When it’s time to look for warehouse space for your business, the search can be overwhelming. After all, choices can range from locations that would be ideal for manufacturing to those that would be great for storage, and even some that would be perfect for distribution. Once you’ve identified your organization’s needs, you’re only at the beginning of knowing the features you’ll want and the qualities of any particular warehouse that you’ll most appreciate.
So what should you look for when seeking warehouse space? And what are the features that will help you make this all-important decision? Let’s examine what you should watch for as you try to find the warehouse space that’s ideal for you and your business.
It’s critical to know upfront what the operating expenses of the property will be and what you will be expected to cover. That could include things like maintenance, taxes and insurance, but it can differ from lease to lease.
Parking areas frequently need maintenance—and knowing whether you’re responsible for those costs is important. Sometimes maintenance and repairs (which can be expensive) get passed along to tenants. It’s also essential to know how you can use the parking lot and whether it suits your needs. If you need space to park trucks or other large vehicles for an extended period, you’ll want to ensure you have that right before signing a lease.
Knowing how a landlord calculates the square footage of the warehouse is important, too, as commercial property owners and property managers may do it differently than you’d expect. What is included in the space you are leasing is critical to knowing you are getting the space and features you need. Something as seemingly small as whether the space is measured from inside a wall or outside, can make a huge difference in the end. In addition, some landlords may include areas under building drip lines. Be aware of these nuances, and you won’t be surprised later.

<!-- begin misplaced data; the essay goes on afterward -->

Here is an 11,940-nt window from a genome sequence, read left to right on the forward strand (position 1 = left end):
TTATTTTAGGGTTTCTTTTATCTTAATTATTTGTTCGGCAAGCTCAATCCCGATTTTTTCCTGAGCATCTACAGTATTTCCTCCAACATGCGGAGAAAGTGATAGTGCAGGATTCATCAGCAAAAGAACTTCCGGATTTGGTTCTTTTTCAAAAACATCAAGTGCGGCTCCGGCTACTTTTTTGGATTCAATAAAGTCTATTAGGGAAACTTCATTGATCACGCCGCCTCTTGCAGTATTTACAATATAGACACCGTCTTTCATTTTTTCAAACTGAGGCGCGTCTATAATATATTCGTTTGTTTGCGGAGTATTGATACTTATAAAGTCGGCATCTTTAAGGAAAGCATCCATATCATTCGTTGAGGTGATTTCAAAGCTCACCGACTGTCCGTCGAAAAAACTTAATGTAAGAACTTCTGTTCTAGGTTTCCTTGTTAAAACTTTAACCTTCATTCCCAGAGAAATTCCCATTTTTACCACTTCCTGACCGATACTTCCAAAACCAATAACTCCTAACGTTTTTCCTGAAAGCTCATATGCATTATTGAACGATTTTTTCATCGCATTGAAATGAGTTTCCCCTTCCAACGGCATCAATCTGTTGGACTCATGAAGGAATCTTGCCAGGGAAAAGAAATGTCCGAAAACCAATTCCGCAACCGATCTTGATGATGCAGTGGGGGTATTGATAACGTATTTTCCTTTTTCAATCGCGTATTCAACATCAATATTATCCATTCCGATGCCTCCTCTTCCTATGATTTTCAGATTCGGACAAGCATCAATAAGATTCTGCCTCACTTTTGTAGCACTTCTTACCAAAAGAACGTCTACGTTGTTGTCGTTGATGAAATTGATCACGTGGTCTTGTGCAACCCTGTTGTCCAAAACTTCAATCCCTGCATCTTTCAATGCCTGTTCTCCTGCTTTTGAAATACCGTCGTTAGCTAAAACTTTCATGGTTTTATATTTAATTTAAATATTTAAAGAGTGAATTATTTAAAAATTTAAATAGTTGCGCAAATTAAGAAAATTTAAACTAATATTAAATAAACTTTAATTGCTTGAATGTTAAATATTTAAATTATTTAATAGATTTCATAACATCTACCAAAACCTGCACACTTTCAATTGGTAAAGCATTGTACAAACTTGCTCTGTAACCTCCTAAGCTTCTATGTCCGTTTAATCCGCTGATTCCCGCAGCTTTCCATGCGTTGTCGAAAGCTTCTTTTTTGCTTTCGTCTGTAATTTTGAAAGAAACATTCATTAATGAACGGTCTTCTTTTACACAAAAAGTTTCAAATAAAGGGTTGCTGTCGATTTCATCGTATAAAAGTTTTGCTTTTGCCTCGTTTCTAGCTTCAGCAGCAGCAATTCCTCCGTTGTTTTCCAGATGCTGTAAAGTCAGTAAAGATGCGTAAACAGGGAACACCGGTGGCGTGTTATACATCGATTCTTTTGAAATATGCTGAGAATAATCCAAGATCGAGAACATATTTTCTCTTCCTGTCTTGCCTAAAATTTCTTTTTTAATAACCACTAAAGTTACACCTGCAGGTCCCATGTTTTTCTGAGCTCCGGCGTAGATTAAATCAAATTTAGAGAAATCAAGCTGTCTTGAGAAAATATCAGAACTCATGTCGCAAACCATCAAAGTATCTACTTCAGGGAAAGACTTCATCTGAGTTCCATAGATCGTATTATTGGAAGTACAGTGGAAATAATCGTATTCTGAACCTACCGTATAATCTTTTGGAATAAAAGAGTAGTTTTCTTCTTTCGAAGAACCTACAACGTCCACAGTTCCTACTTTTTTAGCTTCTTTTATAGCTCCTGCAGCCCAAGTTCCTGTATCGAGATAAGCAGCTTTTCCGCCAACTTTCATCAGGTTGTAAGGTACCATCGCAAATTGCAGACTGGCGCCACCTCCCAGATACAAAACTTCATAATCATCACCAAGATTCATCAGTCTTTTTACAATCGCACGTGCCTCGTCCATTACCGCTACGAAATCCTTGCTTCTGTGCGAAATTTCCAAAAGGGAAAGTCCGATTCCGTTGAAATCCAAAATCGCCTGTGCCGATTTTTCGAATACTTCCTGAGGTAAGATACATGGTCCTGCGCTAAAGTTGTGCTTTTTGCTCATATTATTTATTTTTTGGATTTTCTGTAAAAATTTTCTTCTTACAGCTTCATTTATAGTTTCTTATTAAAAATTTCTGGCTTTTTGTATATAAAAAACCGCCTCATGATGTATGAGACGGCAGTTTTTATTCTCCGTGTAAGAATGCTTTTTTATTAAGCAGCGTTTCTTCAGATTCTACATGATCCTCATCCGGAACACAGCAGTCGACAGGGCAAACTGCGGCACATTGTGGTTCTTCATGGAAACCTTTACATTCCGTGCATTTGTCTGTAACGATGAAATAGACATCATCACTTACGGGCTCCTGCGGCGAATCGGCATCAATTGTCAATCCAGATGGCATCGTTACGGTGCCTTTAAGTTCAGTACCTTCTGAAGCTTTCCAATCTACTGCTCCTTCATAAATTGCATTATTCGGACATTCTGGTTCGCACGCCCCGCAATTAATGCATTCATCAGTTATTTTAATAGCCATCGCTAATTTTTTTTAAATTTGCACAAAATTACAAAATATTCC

Understanding how heating, ventilation and air conditioning are delivered throughout the space and what you are responsible for is also essential. If you are expected to install your own HVAC unit, that adds substantially to your costs. In addition, if you’re renting a space where someone else installed the unit, you may be in for some unpleasant surprises if they didn’t maintain it properly. It’s wise to have the landlord schedule inspection of any existing units and repair them if necessary. Be sure to get it in writing from a certified technician that the HVAC unit is in good working condition.
How much juice will you need to do the job right? Knowing whether the electrical power is sufficient to meet the needs of your business can make or break a deal, so be sure to hire an electrical engineer or comparable expert to take a good, hard look at the building. Find out later that there isn’t enough power for you to do your work, and you’ll get zinged.